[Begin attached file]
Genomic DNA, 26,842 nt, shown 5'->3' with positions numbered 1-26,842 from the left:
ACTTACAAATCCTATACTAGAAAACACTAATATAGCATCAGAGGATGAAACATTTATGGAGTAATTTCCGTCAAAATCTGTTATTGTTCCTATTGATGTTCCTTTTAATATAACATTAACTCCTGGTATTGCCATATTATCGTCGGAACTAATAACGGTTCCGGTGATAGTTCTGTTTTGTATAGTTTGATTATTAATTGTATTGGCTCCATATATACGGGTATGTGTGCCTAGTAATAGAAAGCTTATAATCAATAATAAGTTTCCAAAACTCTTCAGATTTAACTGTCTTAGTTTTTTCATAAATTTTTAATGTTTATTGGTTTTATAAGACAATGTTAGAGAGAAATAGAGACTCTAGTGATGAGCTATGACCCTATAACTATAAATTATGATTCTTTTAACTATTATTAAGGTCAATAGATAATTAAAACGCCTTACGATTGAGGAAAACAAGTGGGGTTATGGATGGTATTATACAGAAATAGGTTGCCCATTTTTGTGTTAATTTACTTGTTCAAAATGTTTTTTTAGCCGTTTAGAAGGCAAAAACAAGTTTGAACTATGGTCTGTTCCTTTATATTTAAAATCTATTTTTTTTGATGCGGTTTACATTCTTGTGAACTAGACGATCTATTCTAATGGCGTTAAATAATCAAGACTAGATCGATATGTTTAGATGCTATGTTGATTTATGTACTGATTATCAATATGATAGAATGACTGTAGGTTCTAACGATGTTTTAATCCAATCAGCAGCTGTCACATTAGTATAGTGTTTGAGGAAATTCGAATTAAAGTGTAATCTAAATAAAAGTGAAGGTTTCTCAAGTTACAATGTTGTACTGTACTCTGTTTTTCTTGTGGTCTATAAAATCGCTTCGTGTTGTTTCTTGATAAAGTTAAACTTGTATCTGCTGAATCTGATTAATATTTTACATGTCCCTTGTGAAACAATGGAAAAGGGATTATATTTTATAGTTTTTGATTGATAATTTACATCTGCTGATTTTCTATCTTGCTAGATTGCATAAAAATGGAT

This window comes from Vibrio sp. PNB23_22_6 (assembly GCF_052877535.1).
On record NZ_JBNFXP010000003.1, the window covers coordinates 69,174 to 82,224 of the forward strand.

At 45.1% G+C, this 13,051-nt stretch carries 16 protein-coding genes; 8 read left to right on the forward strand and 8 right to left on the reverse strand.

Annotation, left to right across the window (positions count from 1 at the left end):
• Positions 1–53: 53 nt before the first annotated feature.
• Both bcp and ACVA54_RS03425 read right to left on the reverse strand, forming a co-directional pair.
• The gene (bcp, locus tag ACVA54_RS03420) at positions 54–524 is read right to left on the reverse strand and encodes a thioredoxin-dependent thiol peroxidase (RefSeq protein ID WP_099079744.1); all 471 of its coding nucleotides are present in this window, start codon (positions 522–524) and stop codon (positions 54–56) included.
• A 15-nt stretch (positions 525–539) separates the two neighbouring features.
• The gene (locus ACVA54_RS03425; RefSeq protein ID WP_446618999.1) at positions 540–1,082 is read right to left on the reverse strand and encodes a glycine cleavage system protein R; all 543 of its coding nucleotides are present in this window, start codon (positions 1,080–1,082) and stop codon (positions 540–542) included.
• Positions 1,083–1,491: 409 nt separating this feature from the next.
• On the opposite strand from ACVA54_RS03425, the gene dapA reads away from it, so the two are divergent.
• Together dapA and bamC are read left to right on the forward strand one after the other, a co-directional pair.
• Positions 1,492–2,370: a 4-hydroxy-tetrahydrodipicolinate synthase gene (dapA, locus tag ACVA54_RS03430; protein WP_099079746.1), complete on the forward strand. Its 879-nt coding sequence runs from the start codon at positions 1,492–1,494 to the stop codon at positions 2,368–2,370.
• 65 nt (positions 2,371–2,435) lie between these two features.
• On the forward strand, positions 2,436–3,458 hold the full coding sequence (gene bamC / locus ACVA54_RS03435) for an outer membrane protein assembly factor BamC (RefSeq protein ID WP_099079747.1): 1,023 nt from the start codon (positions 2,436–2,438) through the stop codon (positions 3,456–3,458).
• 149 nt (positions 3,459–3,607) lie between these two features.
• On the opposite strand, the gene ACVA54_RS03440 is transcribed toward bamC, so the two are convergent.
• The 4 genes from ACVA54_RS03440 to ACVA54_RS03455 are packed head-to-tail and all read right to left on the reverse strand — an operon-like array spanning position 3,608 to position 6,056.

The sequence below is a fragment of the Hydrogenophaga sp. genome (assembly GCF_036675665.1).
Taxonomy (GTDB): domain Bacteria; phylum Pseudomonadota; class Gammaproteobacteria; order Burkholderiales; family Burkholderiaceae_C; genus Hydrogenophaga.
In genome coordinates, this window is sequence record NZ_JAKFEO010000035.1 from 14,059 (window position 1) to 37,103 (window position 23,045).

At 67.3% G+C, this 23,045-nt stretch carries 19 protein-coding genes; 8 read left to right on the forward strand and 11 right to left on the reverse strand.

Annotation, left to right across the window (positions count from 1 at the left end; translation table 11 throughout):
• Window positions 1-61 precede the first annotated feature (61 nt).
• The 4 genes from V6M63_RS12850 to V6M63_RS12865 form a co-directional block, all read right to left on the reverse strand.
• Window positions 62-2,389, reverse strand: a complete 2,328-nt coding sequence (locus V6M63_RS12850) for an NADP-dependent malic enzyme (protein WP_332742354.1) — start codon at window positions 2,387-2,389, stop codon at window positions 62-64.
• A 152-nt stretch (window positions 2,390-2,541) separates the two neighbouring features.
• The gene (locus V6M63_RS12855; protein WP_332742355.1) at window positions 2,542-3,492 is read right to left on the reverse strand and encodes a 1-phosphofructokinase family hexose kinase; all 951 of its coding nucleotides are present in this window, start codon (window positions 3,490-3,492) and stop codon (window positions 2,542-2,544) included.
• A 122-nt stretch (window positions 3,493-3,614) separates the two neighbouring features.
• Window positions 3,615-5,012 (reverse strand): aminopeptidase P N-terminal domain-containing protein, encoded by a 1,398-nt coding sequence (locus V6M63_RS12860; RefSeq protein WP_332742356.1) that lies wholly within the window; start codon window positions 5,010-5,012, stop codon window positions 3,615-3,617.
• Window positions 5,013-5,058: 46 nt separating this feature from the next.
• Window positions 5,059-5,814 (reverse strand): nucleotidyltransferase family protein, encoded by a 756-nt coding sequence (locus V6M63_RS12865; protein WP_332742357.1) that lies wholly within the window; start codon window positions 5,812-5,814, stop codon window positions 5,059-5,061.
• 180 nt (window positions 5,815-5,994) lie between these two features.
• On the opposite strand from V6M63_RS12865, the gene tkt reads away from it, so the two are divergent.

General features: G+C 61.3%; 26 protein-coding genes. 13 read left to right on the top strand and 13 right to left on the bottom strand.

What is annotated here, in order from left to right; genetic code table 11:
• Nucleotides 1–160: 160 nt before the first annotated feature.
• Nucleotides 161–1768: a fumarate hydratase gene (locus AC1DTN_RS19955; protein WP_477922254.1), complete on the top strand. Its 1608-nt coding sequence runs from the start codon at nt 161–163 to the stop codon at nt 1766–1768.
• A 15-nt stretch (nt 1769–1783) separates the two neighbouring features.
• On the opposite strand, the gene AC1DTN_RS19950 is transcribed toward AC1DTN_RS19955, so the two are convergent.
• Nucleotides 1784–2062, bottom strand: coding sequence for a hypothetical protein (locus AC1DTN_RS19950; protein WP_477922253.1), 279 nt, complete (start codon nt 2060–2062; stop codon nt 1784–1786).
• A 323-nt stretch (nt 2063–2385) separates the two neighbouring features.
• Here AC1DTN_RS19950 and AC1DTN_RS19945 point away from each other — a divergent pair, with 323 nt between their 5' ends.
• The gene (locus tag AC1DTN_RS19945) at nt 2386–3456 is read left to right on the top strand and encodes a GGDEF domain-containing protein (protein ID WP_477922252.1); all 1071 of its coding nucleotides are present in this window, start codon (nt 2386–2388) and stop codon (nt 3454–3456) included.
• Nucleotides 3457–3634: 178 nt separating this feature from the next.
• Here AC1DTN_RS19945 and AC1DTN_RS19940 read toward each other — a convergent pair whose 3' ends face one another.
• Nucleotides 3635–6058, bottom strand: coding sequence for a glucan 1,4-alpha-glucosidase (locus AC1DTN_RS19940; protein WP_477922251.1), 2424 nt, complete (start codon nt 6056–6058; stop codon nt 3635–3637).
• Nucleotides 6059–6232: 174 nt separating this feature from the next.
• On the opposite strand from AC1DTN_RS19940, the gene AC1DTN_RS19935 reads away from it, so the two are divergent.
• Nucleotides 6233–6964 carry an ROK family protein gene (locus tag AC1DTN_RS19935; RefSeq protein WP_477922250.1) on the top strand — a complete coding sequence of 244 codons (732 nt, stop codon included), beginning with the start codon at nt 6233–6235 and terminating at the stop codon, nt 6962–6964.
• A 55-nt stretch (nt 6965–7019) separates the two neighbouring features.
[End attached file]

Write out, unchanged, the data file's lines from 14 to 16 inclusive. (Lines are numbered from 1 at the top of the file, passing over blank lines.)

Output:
• Together dapA and bamC are read left to right on the forward strand one after the other, a co-directional pair.
• Positions 1,492–2,370: a 4-hydroxy-tetrahydrodipicolinate synthase gene (dapA, locus tag ACVA54_RS03430; protein WP_099079746.1), complete on the forward strand. Its 879-nt coding sequence runs from the start codon at positions 1,492–1,494 to the stop codon at positions 2,368–2,370.
• 65 nt (positions 2,371–2,435) lie between these two features.